Claudine G. Biger, Administratrix Ad Prosequendum of the Estate of Pierre J. Biger, and Claudine G. Biger, General Administratrix of the Goods, Chattels, Rights and Credits of the Estate of Pierre J. Biger, Appellant, v. Monmouth Park Jockey Club, a Corporation of New Jersey, et al, 442 F.2d 1040 (3d Cir. 1971)

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US Court of Appeals for the Third Circuit - 442 F.2d 1040 (3d Cir. 1971) Argued April 23, 1971
Decided April 30, 1971

Allan J. Naishuler, Greenstone & Greenstone, Newark, N. J. (Herbert E. Greenstone, Newark, on the brief), for appellant.

William J. Cleary, Jr., Lamb, Blake, Hutchinson & Dunne, Jersey City, N. J., for Sidney Schultz.

Raymond M. Tierney, Jr., Shanley & Fisher, Newark, N. J. (Gerald W. Hull, Jr., Newark, N. J., on the brief), for Cyril S. Arvanitis.

Before SEITZ, ALDISERT and ROSENN, Circuit Judges.



Following a month-long medical malpractice trial involving the question whether the two defendant physicians deviated from standard practices in their respective specialties, the jury returned verdicts in favor of the defendants.

Plaintiff is the administratrix of the estate of her late husband, a jockey who, after being injured in a race, was taken to a hospital and there examined by the defendant physicians — a general surgeon and a radiologist. After a diagnosis of superficial injuries was made and some medication prescribed, plaintiff's decedent was permitted to return to his home. He died in an automobile on his way there.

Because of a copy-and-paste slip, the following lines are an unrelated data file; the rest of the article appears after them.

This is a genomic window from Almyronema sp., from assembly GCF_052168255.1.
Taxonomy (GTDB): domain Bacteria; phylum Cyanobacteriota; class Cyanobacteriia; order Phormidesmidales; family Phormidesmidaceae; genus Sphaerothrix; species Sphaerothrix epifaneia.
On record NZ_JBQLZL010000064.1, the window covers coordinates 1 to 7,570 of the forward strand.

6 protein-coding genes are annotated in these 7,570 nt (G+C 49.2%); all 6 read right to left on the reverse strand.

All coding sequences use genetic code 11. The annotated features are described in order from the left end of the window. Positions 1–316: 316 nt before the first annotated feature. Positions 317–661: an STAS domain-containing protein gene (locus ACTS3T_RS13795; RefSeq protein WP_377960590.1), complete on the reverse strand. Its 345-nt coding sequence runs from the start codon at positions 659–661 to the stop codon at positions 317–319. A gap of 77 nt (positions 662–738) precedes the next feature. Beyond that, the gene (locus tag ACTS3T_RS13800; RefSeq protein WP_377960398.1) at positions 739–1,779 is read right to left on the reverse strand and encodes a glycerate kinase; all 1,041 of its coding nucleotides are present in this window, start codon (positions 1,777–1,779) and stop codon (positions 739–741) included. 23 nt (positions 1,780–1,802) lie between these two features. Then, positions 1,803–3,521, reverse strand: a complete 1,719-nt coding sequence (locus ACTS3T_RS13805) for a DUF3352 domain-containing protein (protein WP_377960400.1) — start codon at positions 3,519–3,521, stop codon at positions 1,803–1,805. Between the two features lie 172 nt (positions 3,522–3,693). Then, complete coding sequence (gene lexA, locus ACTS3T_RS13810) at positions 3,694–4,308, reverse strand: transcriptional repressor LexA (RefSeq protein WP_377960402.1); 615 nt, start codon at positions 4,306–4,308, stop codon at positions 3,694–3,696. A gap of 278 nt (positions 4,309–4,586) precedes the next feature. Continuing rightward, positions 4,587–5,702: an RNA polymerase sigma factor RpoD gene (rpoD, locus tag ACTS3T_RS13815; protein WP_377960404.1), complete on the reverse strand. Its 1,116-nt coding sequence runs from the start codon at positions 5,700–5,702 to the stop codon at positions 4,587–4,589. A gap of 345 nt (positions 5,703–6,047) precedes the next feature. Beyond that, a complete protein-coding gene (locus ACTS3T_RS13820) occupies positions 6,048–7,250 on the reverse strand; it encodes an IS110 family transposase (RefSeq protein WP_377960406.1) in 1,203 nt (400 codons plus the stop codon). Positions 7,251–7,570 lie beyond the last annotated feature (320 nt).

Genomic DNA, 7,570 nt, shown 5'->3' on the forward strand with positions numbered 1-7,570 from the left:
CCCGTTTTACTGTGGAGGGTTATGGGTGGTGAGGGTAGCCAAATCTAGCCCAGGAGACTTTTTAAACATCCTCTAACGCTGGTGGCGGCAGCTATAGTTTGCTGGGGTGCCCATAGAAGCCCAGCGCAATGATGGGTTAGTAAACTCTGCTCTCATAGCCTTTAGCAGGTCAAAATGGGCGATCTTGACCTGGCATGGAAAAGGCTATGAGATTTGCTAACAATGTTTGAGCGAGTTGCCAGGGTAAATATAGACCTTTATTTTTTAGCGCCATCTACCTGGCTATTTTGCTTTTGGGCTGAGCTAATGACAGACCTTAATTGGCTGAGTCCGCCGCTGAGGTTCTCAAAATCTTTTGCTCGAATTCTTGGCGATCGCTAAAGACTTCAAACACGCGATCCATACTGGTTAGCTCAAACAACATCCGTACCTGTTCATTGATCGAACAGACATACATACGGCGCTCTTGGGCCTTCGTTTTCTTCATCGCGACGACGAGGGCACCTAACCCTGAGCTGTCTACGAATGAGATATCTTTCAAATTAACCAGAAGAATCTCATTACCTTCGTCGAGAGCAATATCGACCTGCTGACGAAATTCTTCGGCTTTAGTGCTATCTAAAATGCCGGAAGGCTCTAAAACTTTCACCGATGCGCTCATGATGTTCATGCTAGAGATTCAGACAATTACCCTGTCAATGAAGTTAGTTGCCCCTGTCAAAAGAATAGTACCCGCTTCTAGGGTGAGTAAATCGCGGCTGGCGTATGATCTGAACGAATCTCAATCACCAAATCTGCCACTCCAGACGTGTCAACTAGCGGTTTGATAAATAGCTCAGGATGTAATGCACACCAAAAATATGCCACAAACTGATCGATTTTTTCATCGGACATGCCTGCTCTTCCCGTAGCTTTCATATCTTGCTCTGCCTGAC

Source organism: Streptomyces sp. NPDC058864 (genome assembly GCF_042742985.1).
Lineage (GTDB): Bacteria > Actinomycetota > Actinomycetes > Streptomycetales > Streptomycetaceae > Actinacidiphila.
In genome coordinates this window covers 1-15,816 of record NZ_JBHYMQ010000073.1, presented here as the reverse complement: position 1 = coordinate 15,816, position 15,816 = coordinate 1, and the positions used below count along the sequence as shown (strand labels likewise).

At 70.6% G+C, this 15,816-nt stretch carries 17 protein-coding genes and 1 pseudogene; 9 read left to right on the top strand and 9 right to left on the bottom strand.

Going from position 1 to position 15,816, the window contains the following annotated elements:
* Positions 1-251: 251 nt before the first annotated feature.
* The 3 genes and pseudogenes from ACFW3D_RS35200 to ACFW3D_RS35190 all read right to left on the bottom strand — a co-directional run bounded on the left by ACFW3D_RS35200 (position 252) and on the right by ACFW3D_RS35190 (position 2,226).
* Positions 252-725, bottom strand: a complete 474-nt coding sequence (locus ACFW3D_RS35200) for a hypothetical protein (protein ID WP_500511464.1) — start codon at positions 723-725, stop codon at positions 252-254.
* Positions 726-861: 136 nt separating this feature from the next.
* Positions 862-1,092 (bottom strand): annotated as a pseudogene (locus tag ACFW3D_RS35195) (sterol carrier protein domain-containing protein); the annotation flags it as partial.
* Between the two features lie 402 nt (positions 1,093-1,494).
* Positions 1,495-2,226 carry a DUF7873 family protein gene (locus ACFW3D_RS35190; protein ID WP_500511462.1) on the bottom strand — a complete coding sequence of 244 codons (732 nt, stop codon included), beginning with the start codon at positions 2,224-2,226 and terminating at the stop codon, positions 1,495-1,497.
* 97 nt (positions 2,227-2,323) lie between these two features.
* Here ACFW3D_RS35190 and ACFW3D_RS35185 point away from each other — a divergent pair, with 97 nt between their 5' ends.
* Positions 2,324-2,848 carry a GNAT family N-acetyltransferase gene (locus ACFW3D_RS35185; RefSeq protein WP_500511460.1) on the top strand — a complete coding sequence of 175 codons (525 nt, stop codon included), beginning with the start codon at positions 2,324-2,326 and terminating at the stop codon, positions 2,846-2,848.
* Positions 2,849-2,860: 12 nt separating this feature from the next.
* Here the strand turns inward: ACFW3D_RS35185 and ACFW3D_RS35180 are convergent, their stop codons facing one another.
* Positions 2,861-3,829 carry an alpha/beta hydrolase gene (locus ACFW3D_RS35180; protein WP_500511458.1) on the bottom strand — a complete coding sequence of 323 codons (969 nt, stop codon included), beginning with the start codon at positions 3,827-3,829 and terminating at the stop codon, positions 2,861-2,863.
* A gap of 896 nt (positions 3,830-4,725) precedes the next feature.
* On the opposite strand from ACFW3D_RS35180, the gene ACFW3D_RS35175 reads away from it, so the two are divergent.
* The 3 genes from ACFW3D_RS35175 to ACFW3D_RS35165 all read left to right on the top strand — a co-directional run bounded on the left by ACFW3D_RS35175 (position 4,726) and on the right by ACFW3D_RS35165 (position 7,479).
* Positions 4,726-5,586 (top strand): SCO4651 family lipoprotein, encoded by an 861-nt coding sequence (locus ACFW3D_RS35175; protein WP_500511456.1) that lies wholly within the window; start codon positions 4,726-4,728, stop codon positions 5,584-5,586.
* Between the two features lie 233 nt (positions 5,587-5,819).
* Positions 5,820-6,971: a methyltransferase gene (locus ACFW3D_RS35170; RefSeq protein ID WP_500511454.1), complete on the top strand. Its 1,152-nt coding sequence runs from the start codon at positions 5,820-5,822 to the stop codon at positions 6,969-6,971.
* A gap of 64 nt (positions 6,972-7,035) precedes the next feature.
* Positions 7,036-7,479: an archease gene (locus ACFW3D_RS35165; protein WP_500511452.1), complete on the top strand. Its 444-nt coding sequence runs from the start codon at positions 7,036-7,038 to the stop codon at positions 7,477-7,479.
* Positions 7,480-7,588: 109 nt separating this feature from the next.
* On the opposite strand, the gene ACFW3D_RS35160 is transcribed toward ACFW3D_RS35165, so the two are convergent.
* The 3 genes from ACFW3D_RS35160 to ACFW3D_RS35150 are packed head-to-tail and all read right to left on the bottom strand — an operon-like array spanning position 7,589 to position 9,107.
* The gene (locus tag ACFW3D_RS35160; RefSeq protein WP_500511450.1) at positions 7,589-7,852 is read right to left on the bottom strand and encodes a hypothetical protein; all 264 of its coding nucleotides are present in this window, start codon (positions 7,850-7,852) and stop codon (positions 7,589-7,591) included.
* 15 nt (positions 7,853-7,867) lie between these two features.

Plaintiff produced evidence that the cause of death was congestive heart failure due to hemorrhages of both lungs secondary to trauma. In support of her malpractice liability theory, plaintiff produced, and the jury received, inter alia, testimony of an orthopedic surgeon, a forensic pathologist, and a radiologist. The appellees testified in their own defense and also introduced the testimony of a general surgeon.

As is our tradition in diversity cases predicated on common law negligence, the responsibility for resolving the resulting conflict of highly technical and scientific professional opinions devolved upon a jury composed of laymen. They resolved the conflicting evidence and theories in favor of the defendants.

Appellant's numerous allegations of trial error cluster around three major contentions: prejudicial error in nine rulings on evidence, two instances of improper summation by defense counsel, and five errors in the jury instructions. In addition, she argues that the court erred in denying her motion for judgment n. o. v., or in failing to grant a new trial.

We have carefully considered all eighteen contentions raised by appellant and find them to be without merit. We conclude that the question of the physicians' liability was thoroughly and fairly presented to the jury. The plaintiff was entitled to this, and no more.

The judgment of the district court will be affirmed.